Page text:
PSA has officially joined with renowned game-used bat experts Vince Malta and John Taube of Grey Flannel A.A., Inc. to provide authentication for collectors. The same technology that is used to certify autographs (PSA/DNA) will be implemented to tag game-used bats that pass both experts. Grey Flannel A.A., Inc. will be heading up the management of the submission site in New York.
"We at Grey Flannel A.A., Inc are pleased to be teaming up with PSA/DNA, a division of Collectors Universe," said President Richard Russek. "We are thrilled to have our game-used bat experts, John Taube and Vince Malta, using the PSA/DNA technology to provide an authentication service to the hobby that is and will remain the standard of the industry."
PSA -- already known for authenticating the most valuable game-used bat in the world, "Shoeless" Joe Jackson's Black Betsy which sold for $577,610 -- is very excited to offer this service to all collectors, dealers and auction houses. "We are very excited to offer bat authentication to the collecting public," explained Joe Orlando, Vice President of PSA. "The combination of PSA's brand name, John Taube's and Vince Malta's expertise, and Grey Flannel's hobby presence will prove to form an unrivaled service."
"Game-used bat collecting has become very popular over the past few years as more and more information has surfaced about authentication. Collectors are intrigued with the idea that they could hold in their hands the same weapon that some of the greatest hitters of all time used to make history. PSA is ecstatic about adding yet another dimension to our repertoire of authentication services."
Stay tuned as this service is currently being prepared for a full launch in the next couple of weeks. Information on how to submit your game-used bats for authentication will be provided soon on PSA's web site.
Here's the situation. A father of two is contemplating what to do with his baseball card collection. The father is up in his years, retired and torn between passing his vast collection on to his children or selling them himself and passing along the money.
What should he do?
Well, if the children have a real interest in the collection, then there would be good reason to pass down the cards that gave him so much enjoyment during his life. On the other hand, what if his children have no interest in sportscard collecting?
Now what should he do?
Obviously, a person will ultimately do whatever he or she feels is best. Unfortunately, in many cases, the collectors assume what is best without consulting the people who will take custody of the collection. What most collectors assume is that someone in their family, or the person who they leave the collection to, will appreciate the collection as much as they did. This is a very poor assumption.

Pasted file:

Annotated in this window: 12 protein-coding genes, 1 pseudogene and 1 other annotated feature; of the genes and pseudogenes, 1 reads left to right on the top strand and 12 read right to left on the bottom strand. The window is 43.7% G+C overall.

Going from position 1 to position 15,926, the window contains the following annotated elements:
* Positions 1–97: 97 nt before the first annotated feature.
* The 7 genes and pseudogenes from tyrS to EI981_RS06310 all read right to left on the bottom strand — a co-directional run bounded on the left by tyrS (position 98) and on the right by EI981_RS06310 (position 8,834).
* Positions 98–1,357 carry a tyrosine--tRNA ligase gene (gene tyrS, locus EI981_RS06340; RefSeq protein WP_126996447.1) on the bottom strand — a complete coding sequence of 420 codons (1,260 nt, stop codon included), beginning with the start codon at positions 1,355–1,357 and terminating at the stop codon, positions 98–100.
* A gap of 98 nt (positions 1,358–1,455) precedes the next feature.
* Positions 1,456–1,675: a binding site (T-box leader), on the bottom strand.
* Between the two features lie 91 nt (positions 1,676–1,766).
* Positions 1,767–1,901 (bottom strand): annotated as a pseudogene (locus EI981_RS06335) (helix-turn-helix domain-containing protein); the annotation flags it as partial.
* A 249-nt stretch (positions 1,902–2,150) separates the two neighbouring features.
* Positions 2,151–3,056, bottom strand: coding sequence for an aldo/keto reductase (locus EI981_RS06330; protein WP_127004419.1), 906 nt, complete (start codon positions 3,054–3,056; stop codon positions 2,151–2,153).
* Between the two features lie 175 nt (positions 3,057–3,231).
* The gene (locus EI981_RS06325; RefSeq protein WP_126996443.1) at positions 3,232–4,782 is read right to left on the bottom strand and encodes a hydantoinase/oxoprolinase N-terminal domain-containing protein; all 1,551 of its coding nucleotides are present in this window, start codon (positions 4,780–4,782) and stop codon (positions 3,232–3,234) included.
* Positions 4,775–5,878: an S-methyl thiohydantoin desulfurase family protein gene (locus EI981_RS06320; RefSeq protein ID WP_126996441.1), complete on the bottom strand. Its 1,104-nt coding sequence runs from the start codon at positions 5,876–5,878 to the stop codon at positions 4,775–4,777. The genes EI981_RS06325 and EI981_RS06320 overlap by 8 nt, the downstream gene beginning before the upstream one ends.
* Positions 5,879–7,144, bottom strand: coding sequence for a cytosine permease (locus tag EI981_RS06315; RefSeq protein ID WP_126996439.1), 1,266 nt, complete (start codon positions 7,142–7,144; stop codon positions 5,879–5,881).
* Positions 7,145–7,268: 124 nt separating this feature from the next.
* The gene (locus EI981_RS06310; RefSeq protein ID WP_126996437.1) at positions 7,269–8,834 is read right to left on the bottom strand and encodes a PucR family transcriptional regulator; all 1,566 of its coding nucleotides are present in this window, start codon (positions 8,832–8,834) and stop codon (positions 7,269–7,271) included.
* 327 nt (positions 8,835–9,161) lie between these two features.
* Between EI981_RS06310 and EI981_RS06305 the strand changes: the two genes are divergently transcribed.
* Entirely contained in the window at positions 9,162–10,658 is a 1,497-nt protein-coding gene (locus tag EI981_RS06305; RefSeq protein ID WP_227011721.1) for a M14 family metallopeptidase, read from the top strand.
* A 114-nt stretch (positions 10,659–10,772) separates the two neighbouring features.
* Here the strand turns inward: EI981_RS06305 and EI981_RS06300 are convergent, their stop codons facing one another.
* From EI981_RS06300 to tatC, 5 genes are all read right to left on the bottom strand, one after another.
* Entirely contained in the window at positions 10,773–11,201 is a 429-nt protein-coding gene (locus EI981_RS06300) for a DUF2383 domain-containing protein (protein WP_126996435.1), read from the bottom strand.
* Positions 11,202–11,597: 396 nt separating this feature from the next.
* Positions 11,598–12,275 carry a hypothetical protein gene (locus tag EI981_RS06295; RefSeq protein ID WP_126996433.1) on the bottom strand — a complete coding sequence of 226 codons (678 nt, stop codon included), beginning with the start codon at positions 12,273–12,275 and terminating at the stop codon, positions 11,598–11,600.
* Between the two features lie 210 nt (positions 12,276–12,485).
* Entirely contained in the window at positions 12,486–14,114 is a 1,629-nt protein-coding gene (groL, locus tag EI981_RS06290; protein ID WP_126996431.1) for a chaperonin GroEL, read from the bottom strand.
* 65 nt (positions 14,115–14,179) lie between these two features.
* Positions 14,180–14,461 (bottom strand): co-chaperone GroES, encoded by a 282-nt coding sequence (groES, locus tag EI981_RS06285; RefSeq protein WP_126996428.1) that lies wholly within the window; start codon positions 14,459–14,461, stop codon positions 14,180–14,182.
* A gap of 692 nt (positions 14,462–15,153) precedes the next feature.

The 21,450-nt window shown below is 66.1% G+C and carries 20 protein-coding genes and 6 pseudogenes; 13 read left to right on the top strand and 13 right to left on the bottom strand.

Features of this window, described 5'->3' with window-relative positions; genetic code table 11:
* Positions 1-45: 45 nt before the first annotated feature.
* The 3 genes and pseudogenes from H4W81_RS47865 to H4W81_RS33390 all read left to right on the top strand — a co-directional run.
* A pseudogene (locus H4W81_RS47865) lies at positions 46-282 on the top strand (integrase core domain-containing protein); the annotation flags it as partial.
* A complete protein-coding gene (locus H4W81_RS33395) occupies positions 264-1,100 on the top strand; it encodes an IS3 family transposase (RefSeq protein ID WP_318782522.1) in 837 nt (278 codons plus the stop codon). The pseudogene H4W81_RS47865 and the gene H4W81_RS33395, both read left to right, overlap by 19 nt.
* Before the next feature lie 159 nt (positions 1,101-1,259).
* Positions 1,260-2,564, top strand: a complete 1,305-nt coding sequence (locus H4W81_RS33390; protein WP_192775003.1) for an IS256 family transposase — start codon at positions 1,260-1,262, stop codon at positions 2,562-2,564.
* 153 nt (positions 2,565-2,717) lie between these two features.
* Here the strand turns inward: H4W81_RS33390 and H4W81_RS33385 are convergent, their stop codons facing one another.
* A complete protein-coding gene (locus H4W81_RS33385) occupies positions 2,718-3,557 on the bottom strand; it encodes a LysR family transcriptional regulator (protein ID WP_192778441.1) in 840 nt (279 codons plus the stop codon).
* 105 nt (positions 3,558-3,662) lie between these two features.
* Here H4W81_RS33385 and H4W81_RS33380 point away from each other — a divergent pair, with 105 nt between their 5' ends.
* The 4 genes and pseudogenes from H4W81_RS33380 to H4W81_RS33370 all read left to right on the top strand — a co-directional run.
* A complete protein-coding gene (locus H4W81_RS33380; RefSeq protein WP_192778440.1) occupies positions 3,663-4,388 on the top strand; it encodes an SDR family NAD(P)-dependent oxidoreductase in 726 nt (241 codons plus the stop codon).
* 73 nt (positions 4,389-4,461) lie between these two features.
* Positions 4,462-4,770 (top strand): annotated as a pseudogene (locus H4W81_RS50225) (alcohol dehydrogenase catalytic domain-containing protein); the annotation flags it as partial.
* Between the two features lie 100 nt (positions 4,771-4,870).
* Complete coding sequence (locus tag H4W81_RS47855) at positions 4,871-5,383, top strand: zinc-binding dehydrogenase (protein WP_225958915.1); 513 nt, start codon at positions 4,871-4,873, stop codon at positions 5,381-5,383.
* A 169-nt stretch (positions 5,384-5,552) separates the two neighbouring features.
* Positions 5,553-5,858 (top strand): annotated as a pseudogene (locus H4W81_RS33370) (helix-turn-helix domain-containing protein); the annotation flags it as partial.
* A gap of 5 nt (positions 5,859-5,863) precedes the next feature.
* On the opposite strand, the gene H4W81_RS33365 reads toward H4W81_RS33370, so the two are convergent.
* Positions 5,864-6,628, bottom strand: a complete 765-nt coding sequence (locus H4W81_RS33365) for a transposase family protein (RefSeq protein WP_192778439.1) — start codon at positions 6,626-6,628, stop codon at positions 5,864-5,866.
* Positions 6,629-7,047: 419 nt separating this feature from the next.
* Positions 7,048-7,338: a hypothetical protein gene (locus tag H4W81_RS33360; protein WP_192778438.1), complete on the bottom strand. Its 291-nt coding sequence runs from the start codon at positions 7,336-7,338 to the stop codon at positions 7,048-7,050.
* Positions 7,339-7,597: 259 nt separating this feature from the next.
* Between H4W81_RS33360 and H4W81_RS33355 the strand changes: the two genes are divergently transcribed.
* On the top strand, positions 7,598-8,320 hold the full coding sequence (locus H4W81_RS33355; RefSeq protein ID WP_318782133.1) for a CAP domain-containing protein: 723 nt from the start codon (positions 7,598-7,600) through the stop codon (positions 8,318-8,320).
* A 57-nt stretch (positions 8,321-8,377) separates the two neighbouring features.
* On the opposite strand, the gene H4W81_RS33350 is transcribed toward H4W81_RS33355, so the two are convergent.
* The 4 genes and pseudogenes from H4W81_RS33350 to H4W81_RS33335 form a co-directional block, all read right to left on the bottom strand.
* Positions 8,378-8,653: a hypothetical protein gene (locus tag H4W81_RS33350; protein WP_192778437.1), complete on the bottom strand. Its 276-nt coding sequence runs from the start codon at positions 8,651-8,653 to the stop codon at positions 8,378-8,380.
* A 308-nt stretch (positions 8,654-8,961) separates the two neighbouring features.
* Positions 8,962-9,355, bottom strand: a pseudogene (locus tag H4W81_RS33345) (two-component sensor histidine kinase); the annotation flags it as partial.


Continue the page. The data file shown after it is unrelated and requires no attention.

What happens next?
A well intentioned gift falls into the hands of someone who not only lacks interest in the collection, but also may not have an idea of its value or how to sell it. The person takes possession of the collection and, in almost every case, sells it for much less than it is worth. The potential buyer, sensing that the seller doesn't really know the value, strikes the deal of his life. The seller is just happy to walk away with some amount of money, not realizing they just left a ton of money on the table.
One such situation occurred recently. A man, who was nearing his '90s, had a wonderful collection of T205's. The cards, while not in extraordinarily high-grade, were in very nice shape. This owner approached a few dealers and each dealer made the owner a fair offer. One offer was as high as $25,000. The owner, however, decided to keep the cards and pass them on to his children.
After the owner passed away, his children took the cards to a show in order to sell them. The cards, still in their original storage box, were presented to a vintage card dealer. Unlike the original offers that were made, this time, the offer was ludicrous. The children, not possessing any knowledge of card values, accepted $500 in cash and walked away. Little did they know that this offer was a mere 2% of the offer their father had received just a year ago.
Till this day, you would not believe how many times this happens. It is all a product of someone who thinks they are doing the right thing but, inevitably, a poor result occurs. As a suggestion to anyone thinking of handing down their prized collections, please discuss this with those who you intend giving it to. Even if they express interest in the collection, make sure that you share your knowledge with them so, if they decide to sell it someday, they will be prepared to make an informed decision.
Don't let this happen to you. Communicate your intentions early and find out if handing down your collection is in the best interest of the recipient. Never assume that they would want it or that they would know what to do with it. You could be headed for heirloom doom.